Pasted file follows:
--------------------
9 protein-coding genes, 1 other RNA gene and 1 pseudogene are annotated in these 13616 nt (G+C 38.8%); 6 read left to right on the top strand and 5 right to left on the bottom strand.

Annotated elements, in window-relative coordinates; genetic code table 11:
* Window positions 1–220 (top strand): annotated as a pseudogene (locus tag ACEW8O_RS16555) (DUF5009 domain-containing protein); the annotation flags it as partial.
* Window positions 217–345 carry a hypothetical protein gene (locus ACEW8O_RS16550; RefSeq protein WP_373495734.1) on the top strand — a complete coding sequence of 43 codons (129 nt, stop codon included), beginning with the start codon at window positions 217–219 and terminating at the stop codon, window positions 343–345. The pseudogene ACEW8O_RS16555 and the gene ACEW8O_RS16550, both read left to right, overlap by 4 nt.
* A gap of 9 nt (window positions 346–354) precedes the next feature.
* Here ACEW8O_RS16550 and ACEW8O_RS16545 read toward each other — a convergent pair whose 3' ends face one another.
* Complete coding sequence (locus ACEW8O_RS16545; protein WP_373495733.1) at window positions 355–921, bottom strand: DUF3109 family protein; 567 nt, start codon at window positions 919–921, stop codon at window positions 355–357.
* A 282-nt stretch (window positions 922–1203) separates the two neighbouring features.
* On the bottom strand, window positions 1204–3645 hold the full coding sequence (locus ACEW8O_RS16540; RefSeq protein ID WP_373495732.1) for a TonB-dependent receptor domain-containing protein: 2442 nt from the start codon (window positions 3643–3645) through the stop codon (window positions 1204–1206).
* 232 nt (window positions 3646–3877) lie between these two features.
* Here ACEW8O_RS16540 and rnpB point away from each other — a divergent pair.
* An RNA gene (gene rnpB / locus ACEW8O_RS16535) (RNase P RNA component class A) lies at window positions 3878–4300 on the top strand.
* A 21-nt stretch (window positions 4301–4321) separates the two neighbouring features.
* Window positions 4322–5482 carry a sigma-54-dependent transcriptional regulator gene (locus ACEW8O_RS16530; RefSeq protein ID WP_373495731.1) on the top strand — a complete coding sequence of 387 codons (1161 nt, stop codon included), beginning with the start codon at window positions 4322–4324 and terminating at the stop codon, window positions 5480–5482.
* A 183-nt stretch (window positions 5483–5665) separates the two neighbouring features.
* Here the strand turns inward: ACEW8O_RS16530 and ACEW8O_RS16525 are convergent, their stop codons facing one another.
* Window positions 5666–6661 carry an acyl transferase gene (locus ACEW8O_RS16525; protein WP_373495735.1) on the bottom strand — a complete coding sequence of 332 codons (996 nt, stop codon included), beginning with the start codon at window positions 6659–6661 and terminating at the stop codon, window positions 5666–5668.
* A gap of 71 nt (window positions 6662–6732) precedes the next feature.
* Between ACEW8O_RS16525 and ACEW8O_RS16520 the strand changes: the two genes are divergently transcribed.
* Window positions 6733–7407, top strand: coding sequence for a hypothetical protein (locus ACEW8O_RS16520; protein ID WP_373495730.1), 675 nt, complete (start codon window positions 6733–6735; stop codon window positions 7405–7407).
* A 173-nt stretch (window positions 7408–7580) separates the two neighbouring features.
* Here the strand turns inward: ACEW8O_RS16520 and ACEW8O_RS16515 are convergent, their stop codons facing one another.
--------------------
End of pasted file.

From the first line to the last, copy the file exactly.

9 protein-coding genes, 1 other RNA gene and 1 pseudogene are annotated in these 13616 nt (G+C 38.8%); 6 read left to right on the top strand and 5 right to left on the bottom strand.

Annotated elements, in window-relative coordinates; genetic code table 11:
* Window positions 1–220 (top strand): annotated as a pseudogene (locus tag ACEW8O_RS16555) (DUF5009 domain-containing protein); the annotation flags it as partial.
* Window positions 217–345 carry a hypothetical protein gene (locus ACEW8O_RS16550; RefSeq protein WP_373495734.1) on the top strand — a complete coding sequence of 43 codons (129 nt, stop codon included), beginning with the start codon at window positions 217–219 and terminating at the stop codon, window positions 343–345. The pseudogene ACEW8O_RS16555 and the gene ACEW8O_RS16550, both read left to right, overlap by 4 nt.
* A gap of 9 nt (window positions 346–354) precedes the next feature.
* Here ACEW8O_RS16550 and ACEW8O_RS16545 read toward each other — a convergent pair whose 3' ends face one another.
* Complete coding sequence (locus ACEW8O_RS16545; protein WP_373495733.1) at window positions 355–921, bottom strand: DUF3109 family protein; 567 nt, start codon at window positions 919–921, stop codon at window positions 355–357.
* A 282-nt stretch (window positions 922–1203) separates the two neighbouring features.
* On the bottom strand, window positions 1204–3645 hold the full coding sequence (locus ACEW8O_RS16540; RefSeq protein ID WP_373495732.1) for a TonB-dependent receptor domain-containing protein: 2442 nt from the start codon (window positions 3643–3645) through the stop codon (window positions 1204–1206).
* 232 nt (window positions 3646–3877) lie between these two features.
* Here ACEW8O_RS16540 and rnpB point away from each other — a divergent pair.
* An RNA gene (gene rnpB / locus ACEW8O_RS16535) (RNase P RNA component class A) lies at window positions 3878–4300 on the top strand.
* A 21-nt stretch (window positions 4301–4321) separates the two neighbouring features.
* Window positions 4322–5482 carry a sigma-54-dependent transcriptional regulator gene (locus ACEW8O_RS16530; RefSeq protein ID WP_373495731.1) on the top strand — a complete coding sequence of 387 codons (1161 nt, stop codon included), beginning with the start codon at window positions 4322–4324 and terminating at the stop codon, window positions 5480–5482.
* A 183-nt stretch (window positions 5483–5665) separates the two neighbouring features.
* Here the strand turns inward: ACEW8O_RS16530 and ACEW8O_RS16525 are convergent, their stop codons facing one another.
* Window positions 5666–6661 carry an acyl transferase gene (locus ACEW8O_RS16525; protein WP_373495735.1) on the bottom strand — a complete coding sequence of 332 codons (996 nt, stop codon included), beginning with the start codon at window positions 6659–6661 and terminating at the stop codon, window positions 5666–5668.
* A gap of 71 nt (window positions 6662–6732) precedes the next feature.
* Between ACEW8O_RS16525 and ACEW8O_RS16520 the strand changes: the two genes are divergently transcribed.
* Window positions 6733–7407, top strand: coding sequence for a hypothetical protein (locus ACEW8O_RS16520; protein ID WP_373495730.1), 675 nt, complete (start codon window positions 6733–6735; stop codon window positions 7405–7407).
* A 173-nt stretch (window positions 7408–7580) separates the two neighbouring features.
* Here the strand turns inward: ACEW8O_RS16520 and ACEW8O_RS16515 are convergent, their stop codons facing one another.